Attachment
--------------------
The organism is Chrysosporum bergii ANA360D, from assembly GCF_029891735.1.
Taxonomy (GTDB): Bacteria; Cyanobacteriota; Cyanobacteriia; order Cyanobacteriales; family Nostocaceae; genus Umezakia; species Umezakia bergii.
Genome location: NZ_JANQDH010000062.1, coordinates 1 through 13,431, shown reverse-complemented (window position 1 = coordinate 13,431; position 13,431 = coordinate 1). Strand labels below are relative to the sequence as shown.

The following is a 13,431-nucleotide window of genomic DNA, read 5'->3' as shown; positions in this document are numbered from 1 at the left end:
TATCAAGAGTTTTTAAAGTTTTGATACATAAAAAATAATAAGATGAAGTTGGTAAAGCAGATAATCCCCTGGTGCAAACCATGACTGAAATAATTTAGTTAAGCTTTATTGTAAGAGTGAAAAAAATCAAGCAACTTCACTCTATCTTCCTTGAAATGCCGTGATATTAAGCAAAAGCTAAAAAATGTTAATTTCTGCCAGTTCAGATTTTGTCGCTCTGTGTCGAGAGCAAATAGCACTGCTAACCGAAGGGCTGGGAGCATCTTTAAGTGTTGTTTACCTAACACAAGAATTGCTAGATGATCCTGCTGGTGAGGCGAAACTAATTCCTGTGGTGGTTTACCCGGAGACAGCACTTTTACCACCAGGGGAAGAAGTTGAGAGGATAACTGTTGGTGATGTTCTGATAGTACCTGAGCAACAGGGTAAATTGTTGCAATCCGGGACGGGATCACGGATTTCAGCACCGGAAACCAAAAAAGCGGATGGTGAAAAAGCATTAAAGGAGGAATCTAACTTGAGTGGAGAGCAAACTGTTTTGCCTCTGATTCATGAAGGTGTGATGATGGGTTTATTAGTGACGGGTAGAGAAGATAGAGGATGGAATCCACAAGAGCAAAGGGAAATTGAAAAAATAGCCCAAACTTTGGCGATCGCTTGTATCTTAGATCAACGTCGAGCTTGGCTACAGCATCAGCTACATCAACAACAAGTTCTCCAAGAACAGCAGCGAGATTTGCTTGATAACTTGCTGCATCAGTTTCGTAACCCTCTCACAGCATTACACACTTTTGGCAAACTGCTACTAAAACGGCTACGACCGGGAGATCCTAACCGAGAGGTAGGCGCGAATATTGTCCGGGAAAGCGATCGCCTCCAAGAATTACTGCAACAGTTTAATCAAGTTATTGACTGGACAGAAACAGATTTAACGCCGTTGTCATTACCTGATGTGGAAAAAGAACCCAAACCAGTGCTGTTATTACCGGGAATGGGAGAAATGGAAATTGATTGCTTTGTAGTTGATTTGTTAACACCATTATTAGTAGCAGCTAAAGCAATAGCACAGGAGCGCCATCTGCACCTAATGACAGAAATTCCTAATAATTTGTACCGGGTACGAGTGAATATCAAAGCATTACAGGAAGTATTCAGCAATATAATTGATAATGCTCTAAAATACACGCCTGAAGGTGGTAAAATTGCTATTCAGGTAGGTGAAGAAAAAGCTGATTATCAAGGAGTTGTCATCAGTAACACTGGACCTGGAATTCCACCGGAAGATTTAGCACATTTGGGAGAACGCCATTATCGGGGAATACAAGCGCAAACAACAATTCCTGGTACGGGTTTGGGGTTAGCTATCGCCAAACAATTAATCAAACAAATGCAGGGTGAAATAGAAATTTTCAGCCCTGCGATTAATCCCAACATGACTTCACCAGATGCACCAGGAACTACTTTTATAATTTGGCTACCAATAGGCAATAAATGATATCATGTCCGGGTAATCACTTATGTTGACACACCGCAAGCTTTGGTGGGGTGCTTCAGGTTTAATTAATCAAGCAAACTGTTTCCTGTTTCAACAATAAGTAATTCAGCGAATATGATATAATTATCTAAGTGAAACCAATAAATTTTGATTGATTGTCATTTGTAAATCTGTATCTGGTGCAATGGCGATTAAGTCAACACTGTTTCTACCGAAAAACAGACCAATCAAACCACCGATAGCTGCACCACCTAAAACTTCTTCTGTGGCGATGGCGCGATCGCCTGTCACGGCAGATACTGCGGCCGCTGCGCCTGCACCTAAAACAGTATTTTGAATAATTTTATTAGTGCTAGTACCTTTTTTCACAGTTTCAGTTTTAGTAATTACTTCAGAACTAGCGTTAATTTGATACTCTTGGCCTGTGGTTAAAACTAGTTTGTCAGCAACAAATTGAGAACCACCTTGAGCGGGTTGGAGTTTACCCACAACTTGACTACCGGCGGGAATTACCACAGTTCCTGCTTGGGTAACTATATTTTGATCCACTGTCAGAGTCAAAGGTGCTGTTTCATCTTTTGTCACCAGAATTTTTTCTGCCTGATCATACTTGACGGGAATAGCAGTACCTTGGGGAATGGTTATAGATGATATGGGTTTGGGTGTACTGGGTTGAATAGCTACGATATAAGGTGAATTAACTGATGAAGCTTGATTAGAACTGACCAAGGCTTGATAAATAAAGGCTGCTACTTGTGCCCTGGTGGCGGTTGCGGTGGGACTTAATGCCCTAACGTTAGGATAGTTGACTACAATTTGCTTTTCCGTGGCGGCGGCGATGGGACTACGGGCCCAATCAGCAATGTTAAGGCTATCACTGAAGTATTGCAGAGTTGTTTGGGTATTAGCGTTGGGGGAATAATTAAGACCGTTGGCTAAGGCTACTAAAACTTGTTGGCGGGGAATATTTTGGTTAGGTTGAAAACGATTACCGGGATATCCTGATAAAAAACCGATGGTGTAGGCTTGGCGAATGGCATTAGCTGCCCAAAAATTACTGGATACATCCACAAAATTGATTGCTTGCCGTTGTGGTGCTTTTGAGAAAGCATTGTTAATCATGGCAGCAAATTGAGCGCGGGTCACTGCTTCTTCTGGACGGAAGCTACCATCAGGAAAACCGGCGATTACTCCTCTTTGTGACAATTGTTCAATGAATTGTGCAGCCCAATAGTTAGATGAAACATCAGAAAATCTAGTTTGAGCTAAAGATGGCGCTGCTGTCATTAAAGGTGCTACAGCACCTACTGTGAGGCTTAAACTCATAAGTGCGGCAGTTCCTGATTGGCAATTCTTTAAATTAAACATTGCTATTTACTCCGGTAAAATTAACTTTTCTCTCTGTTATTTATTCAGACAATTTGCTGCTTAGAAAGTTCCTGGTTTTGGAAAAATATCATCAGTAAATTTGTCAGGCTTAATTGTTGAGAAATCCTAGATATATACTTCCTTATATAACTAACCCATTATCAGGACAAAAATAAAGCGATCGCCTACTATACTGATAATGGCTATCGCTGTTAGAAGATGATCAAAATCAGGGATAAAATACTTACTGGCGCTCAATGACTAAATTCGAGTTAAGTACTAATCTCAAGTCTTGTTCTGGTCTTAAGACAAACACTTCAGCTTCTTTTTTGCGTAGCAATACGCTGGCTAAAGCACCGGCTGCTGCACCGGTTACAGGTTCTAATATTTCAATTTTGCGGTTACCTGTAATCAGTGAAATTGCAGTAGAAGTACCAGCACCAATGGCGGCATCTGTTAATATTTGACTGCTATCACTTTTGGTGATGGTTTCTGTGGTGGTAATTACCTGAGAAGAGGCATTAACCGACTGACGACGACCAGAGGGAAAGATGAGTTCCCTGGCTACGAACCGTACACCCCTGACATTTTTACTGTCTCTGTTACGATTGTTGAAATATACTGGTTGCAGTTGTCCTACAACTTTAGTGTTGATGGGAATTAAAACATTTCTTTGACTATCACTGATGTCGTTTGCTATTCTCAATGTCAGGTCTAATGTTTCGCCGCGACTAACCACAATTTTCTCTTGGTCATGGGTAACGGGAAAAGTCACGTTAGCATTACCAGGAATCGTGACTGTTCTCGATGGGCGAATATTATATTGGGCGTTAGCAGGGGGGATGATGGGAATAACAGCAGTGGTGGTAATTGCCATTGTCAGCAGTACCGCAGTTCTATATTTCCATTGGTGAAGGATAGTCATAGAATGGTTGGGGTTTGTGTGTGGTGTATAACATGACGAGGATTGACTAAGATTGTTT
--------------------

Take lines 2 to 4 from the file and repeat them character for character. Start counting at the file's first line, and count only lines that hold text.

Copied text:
Taxonomy (GTDB): Bacteria; Cyanobacteriota; Cyanobacteriia; order Cyanobacteriales; family Nostocaceae; genus Umezakia; species Umezakia bergii.
Genome location: NZ_JANQDH010000062.1, coordinates 1 through 13,431, shown reverse-complemented (window position 1 = coordinate 13,431; position 13,431 = coordinate 1). Strand labels below are relative to the sequence as shown.

The following is a 13,431-nucleotide window of genomic DNA, read 5'->3' as shown; positions in this document are numbered from 1 at the left end: